The Tokyo High Court on Wednesday overturned a lower court decision and denied a university professor compensation for the government’s screening of textbooks, which he said violated his constitutional freedom of expression.

Presiding Judge Motoaki Kitayama overturned the 1998 Yokohama District Court ruling that found two of four changes to a high school textbook demanded by education ministry officials were illegal and ordered the government to pay 200,000 yen in compensation.

Kitayama said the ministry’s screening system does not violate the Constitution and that the passages written by the professor were “not appropriate for high school students.” He also said the government’s demands for the four changes were “adequate and legal.”

In October 1992, the then Education Ministry found four points of contention in a modern history textbook for high school students penned by Nobuyoshi Takashima, a University of the Ryukyus professor.

Takashima at the time was a teacher of social studies at Tsukuba University High School in Tokyo.

Takashima, 60, had demanded that the government pay 1 million yen in compensation saying that the screening process is unconstitutional and that the procedure, in which the ministry orally notifies authors of phrases that it believes are problematic, itself is illegal.

The points in contention included a quote, taken from a series of 19-century philosopher Yukichi Fukuzawa’s philosophical treatises known as “Datsu-A-Ron” (“Departure from Asia”), that appeared in a passage explaining Japan’s historical tendencies to discriminate against other Asian people.

The quote is from a work of late Edo Period statesman Katsu Kaishu that reads, “Chosun (Korea) was in the past our teacher,” a remark which ministry officials said “only used one portion of the original text and thus cannot be properly understood.”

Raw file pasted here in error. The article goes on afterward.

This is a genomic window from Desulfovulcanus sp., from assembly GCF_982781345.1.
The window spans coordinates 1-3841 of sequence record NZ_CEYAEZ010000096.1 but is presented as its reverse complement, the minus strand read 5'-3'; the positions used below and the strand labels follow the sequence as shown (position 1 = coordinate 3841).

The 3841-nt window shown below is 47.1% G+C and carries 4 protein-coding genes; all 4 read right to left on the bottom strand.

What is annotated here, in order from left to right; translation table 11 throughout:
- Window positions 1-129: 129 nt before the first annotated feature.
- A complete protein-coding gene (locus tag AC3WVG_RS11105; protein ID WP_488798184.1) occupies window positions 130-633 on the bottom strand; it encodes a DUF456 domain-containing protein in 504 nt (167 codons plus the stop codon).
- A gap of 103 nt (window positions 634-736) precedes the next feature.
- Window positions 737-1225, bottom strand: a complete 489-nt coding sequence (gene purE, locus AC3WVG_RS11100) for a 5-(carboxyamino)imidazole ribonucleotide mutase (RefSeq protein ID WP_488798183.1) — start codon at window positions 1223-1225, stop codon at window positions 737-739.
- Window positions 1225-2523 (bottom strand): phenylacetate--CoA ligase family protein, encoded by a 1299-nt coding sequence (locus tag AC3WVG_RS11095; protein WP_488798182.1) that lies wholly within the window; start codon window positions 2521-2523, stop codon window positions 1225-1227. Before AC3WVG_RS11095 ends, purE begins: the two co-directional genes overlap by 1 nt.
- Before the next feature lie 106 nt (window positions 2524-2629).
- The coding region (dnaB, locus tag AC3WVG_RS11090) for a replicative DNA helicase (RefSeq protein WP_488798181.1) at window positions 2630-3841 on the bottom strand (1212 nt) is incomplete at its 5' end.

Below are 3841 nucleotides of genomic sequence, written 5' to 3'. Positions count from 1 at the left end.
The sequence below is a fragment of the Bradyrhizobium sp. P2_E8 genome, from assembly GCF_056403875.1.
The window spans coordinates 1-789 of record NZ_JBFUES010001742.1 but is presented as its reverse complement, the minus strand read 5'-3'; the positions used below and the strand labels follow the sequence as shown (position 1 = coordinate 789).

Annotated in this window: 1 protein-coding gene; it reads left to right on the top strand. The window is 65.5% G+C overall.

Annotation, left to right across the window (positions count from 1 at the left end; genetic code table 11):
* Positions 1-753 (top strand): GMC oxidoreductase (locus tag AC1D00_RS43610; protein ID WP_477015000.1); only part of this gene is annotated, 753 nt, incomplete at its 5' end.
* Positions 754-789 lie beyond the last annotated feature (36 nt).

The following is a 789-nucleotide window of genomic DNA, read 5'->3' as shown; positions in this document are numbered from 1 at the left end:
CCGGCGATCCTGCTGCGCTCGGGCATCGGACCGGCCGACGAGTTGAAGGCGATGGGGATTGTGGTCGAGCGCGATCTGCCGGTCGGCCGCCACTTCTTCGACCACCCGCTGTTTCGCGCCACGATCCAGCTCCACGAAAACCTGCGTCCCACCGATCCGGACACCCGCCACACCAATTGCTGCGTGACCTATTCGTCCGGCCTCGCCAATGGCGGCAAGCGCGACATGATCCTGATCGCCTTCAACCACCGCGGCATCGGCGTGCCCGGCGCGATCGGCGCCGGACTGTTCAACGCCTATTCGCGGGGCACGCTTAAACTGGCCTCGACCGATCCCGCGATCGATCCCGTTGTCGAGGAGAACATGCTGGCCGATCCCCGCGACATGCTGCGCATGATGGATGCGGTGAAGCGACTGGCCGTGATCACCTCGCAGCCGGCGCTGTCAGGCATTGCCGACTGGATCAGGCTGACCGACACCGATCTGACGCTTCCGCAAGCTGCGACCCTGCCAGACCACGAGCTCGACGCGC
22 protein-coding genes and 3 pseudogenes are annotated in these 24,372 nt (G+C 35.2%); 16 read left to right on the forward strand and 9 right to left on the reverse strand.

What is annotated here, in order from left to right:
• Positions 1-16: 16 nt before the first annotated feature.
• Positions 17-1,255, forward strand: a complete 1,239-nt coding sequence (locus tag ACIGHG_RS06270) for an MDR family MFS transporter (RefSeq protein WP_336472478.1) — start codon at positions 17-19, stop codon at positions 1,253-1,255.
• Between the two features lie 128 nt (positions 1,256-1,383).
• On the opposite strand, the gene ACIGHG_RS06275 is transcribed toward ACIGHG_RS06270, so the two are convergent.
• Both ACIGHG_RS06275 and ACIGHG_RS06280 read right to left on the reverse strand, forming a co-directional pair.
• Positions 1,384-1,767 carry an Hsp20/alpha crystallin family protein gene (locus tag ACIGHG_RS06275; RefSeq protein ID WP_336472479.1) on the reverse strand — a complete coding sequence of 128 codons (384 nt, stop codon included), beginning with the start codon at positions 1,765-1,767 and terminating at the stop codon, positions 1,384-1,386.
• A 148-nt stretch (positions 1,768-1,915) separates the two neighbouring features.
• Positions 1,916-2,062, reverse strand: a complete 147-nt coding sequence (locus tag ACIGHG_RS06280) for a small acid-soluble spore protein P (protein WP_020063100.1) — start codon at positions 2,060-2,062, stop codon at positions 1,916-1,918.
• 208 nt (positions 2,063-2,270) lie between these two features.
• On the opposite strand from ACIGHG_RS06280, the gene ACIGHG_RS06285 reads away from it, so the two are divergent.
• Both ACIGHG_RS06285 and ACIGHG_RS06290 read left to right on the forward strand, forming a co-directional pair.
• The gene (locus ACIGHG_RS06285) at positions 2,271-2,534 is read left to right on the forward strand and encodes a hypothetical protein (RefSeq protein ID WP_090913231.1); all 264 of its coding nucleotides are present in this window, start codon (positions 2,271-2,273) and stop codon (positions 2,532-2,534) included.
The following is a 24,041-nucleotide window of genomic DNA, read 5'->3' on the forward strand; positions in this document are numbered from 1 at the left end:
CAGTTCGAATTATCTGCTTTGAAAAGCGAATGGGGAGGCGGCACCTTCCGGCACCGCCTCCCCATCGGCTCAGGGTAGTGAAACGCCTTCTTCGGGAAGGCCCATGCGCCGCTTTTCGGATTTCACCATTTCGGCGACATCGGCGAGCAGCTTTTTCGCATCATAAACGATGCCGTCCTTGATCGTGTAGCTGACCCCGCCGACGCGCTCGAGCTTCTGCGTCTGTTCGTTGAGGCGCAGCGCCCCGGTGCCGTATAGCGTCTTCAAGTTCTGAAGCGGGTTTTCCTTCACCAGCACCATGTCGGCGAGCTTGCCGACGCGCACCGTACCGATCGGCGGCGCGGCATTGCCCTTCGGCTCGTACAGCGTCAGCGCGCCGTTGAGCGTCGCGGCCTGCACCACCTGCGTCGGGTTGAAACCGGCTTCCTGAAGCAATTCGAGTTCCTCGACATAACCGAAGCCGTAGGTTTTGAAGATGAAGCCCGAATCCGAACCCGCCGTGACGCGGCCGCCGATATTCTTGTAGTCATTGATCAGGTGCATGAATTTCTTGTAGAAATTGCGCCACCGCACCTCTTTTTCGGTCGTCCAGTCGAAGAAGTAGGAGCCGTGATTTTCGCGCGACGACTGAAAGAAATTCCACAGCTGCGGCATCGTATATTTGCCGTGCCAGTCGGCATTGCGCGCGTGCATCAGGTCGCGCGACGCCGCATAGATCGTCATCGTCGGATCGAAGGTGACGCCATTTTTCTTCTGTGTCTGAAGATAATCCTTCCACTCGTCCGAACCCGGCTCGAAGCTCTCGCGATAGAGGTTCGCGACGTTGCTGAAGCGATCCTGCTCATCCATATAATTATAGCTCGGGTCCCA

A passage by Takashima read, “some Southeast Asian nations said they would have liked their opinions on the (1991) dispatch of Self-Defense Force minesweepers to the Persian Gulf to have been heard,” which the ministry said was “too modest an attitude to take.”

The ministry also found problems with Takashima’s wording regarding “media reports upon the death of Emperor Showa” and “the control of the media by the multinational forces during the Gulf War.”

In April 1998, the Yokohama District Court followed an earlier ruling by the Supreme Court that the textbook screening process itself is constitutional.

However, the court ordered the government to pay 200,000 yen in compensation, saying that the ministry’s comments on Katsu’s writing “lacks sufficient understanding of Katsu’s theories” and that the reaction to the minesweeper dispatch sentence was based on “ambiguous screening standards.”

As such, in both instances the ministry overstepped the bounds allowed by the screening system and thus violated the law, the court said.

On the two other points, the court rejected the plaintiff’s demands, saying that the “author has misunderstood some of the facts.”

Takashima said he will appeal Wednesday’s ruling to the Supreme Court as the high court ruling was merely parroting the opinion of the government.

He is only the second person to file a suit over the textbook screening system, and the first to challenge a revised screening system introduced by the Education Ministry over a decade ago.

Saburo Ienaga, a former professor at the Tokyo University of Education, the predecessor of Tsukuba University, has been fighting a protracted legal battle since 1965 over the ministry’s screening of high school textbooks he authored on Japanese history.

Ienaga’s drawn-out legal fight against textbook screening prompted the government to review and revise its screening system in 1989.

Takashima’s suit was also the first ever filed with a high court to challenge the revised textbook screening system, which took effect in 1990.

In August 1997, more than three decades after Ienaga first filed suit, the Supreme Court ruled against his claim that the system used by the government to screen textbooks violates the Constitution.

The ruling, however, declared illegal ministry officials’ demand that a description of biological experiments on humans by the Japanese army in China during World War II be deleted.

Takashima, who was one of Ienaga’s pupils at the Tokyo University of Education, said the textbook screening in 1992 was illegal because it restricted freedom of expression.

In a time of both misinformation and too much information, quality journalism is more crucial than ever.
By subscribing, you can help us get the story right.